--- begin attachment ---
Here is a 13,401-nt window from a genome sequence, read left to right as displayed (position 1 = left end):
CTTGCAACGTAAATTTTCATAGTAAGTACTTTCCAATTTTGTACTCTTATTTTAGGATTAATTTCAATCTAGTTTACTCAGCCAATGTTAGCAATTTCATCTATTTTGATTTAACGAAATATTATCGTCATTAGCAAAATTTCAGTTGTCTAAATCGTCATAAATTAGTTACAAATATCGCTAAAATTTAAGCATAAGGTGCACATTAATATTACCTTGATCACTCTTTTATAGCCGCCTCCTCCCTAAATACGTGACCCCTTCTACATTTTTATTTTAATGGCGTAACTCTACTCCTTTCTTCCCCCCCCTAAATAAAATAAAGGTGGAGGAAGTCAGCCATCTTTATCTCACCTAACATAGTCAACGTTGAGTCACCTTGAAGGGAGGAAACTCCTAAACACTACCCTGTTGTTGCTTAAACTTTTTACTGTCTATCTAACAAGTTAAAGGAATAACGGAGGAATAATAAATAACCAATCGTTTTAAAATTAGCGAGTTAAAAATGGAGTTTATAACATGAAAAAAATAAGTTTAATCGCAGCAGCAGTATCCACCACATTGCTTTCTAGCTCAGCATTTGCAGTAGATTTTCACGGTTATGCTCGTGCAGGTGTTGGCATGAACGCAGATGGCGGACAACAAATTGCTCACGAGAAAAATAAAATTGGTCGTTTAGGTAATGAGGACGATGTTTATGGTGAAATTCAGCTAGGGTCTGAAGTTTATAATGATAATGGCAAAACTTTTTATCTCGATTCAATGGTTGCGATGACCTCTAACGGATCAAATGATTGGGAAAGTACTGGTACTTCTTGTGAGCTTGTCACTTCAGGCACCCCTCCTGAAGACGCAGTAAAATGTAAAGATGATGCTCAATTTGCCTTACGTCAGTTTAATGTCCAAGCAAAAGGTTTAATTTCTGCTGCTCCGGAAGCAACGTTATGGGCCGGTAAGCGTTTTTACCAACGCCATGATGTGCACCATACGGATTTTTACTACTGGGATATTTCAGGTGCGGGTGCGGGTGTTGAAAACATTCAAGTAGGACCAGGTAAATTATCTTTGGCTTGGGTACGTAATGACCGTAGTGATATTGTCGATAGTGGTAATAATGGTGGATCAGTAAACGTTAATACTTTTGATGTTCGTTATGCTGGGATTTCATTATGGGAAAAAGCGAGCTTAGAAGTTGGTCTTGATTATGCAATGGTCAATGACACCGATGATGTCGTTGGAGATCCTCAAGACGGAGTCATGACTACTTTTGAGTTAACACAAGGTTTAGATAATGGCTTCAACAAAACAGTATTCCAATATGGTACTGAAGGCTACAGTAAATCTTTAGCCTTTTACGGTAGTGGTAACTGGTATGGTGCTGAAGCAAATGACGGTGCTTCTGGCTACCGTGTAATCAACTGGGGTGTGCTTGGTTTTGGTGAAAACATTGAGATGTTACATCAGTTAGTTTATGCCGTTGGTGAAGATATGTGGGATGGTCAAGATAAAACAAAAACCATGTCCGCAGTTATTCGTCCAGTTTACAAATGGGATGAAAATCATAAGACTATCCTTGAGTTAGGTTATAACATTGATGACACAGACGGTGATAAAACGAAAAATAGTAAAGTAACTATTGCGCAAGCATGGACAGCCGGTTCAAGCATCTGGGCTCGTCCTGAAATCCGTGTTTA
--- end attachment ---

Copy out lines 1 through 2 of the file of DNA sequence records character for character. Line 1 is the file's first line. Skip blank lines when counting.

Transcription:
Here is a 13,401-nt window from a genome sequence, read left to right as displayed (position 1 = left end):
CTTGCAACGTAAATTTTCATAGTAAGTACTTTCCAATTTTGTACTCTTATTTTAGGATTAATTTCAATCTAGTTTACTCAGCCAATGTTAGCAATTTCATCTATTTTGATTTAACGAAATATTATCGTCATTAGCAAAATTTCAGTTGTCTAAATCGTCATAAATTAGTTACAAATATCGCTAAAATTTAAGCATAAGGTGCACATTAATATTACCTTGATCACTCTTTTATAGCCGCCTCCTCCCTAAATACGTGACCCCTTCTACATTTTTATTTTAATGGCGTAACTCTACTCCTTTCTTCCCCCCCCTAAATAAAATAAAGGTGGAGGAAGTCAGCCATCTTTATCTCACCTAACATAGTCAACGTTGAGTCACCTTGAAGGGAGGAAACTCCTAAACACTACCCTGTTGTTGCTTAAACTTTTTACTGTCTATCTAACAAGTTAAAGGAATAACGGAGGAATAATAAATAACCAATCGTTTTAAAATTAGCGAGTTAAAAATGGAGTTTATAACATGAAAAAAATAAGTTTAATCGCAGCAGCAGTATCCACCACATTGCTTTCTAGCTCAGCATTTGCAGTAGATTTTCACGGTTATGCTCGTGCAGGTGTTGGCATGAACGCAGATGGCGGACAACAAATTGCTCACGAGAAAAATAAAATTGGTCGTTTAGGTAATGAGGACGATGTTTATGGTGAAATTCAGCTAGGGTCTGAAGTTTATAATGATAATGGCAAAACTTTTTATCTCGATTCAATGGTTGCGATGACCTCTAACGGATCAAATGATTGGGAAAGTACTGGTACTTCTTGTGAGCTTGTCACTTCAGGCACCCCTCCTGAAGACGCAGTAAAATGTAAAGATGATGCTCAATTTGCCTTACGTCAGTTTAATGTCCAAGCAAAAGGTTTAATTTCTGCTGCTCCGGAAGCAACGTTATGGGCCGGTAAGCGTTTTTACCAACGCCATGATGTGCACCATACGGATTTTTACTACTGGGATATTTCAGGTGCGGGTGCGGGTGTTGAAAACATTCAAGTAGGACCAGGTAAATTATCTTTGGCTTGGGTACGTAATGACCGTAGTGATATTGTCGATAGTGGTAATAATGGTGGATCAGTAAACGTTAATACTTTTGATGTTCGTTATGCTGGGATTTCATTATGGGAAAAAGCGAGCTTAGAAGTTGGTCTTGATTATGCAATGGTCAATGACACCGATGATGTCGTTGGAGATCCTCAAGACGGAGTCATGACTACTTTTGAGTTAACACAAGGTTTAGATAATGGCTTCAACAAAACAGTATTCCAATATGGTACTGAAGGCTACAGTAAATCTTTAGCCTTTTACGGTAGTGGTAACTGGTATGGTGCTGAAGCAAATGACGGTGCTTCTGGCTACCGTGTAATCAACTGGGGTGTGCTTGGTTTTGGTGAAAACATTGAGATGTTACATCAGTTAGTTTATGCCGTTGGTGAAGATATGTGGGATGGTCAAGATAAAACAAAAACCATGTCCGCAGTTATTCGTCCAGTTTACAAATGGGATGAAAATCATAAGACTATCCTTGAGTTAGGTTATAACATTGATGACACAGACGGTGATAAAACGAAAAATAGTAAAGTAACTATTGCGCAAGCATGGACAGCCGGTTCAAGCATCTGGGCTCGTCCTGAAATCCGTGTTTA